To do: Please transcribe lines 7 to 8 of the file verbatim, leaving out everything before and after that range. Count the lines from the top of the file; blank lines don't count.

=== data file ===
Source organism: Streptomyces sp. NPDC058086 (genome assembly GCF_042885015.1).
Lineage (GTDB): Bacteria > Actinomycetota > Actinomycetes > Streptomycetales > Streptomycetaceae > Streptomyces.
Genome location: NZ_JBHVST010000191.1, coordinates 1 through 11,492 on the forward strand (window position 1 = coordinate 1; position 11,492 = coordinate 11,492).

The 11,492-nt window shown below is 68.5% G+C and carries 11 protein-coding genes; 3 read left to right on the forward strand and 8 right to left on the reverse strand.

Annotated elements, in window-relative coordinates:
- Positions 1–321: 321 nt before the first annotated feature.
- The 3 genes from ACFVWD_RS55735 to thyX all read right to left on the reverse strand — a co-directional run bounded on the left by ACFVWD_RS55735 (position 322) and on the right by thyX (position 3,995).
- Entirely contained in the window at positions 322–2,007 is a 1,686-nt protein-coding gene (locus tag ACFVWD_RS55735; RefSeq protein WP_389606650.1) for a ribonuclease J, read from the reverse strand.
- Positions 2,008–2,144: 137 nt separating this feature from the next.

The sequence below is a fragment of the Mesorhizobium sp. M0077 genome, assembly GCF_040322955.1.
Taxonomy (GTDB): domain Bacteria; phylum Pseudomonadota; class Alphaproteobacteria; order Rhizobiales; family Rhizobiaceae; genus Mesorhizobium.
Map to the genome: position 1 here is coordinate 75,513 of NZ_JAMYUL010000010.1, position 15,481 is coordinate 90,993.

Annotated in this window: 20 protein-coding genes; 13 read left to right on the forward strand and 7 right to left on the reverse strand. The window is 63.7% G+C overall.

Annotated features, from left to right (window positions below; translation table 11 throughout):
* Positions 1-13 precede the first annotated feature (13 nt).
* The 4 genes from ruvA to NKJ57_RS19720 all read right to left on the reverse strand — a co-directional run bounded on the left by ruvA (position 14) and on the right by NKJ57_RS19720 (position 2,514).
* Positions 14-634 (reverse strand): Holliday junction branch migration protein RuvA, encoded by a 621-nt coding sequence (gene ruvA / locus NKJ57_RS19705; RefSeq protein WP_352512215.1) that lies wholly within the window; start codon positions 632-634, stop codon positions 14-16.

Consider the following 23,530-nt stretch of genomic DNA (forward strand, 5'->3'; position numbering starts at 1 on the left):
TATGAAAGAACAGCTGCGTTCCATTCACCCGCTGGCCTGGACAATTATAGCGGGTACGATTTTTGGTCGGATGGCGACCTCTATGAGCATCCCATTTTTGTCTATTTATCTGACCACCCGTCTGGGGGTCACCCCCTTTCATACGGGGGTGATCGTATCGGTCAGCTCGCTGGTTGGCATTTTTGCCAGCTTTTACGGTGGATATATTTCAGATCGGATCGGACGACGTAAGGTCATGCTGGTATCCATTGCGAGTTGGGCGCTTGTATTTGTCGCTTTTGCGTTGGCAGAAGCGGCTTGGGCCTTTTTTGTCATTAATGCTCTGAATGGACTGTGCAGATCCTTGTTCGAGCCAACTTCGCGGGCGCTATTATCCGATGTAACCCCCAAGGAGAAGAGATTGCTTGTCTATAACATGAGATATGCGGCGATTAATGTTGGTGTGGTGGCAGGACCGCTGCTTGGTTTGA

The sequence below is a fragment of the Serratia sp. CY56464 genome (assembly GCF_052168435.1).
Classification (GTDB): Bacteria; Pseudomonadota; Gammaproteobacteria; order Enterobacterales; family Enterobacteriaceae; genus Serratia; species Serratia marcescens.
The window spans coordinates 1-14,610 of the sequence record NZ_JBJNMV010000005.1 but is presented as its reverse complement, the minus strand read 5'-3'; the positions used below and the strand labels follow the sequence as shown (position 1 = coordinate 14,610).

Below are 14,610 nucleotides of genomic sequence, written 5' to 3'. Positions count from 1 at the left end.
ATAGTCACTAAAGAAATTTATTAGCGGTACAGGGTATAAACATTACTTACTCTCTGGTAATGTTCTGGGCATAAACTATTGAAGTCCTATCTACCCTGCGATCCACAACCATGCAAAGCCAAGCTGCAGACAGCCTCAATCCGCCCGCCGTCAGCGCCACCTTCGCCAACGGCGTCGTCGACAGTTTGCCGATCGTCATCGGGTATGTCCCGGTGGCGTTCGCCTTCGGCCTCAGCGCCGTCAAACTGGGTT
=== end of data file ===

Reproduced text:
- The 3 genes from ACFVWD_RS55735 to thyX all read right to left on the reverse strand — a co-directional run bounded on the left by ACFVWD_RS55735 (position 322) and on the right by thyX (position 3,995).
- Entirely contained in the window at positions 322–2,007 is a 1,686-nt protein-coding gene (locus tag ACFVWD_RS55735; RefSeq protein WP_389606650.1) for a ribonuclease J, read from the reverse strand.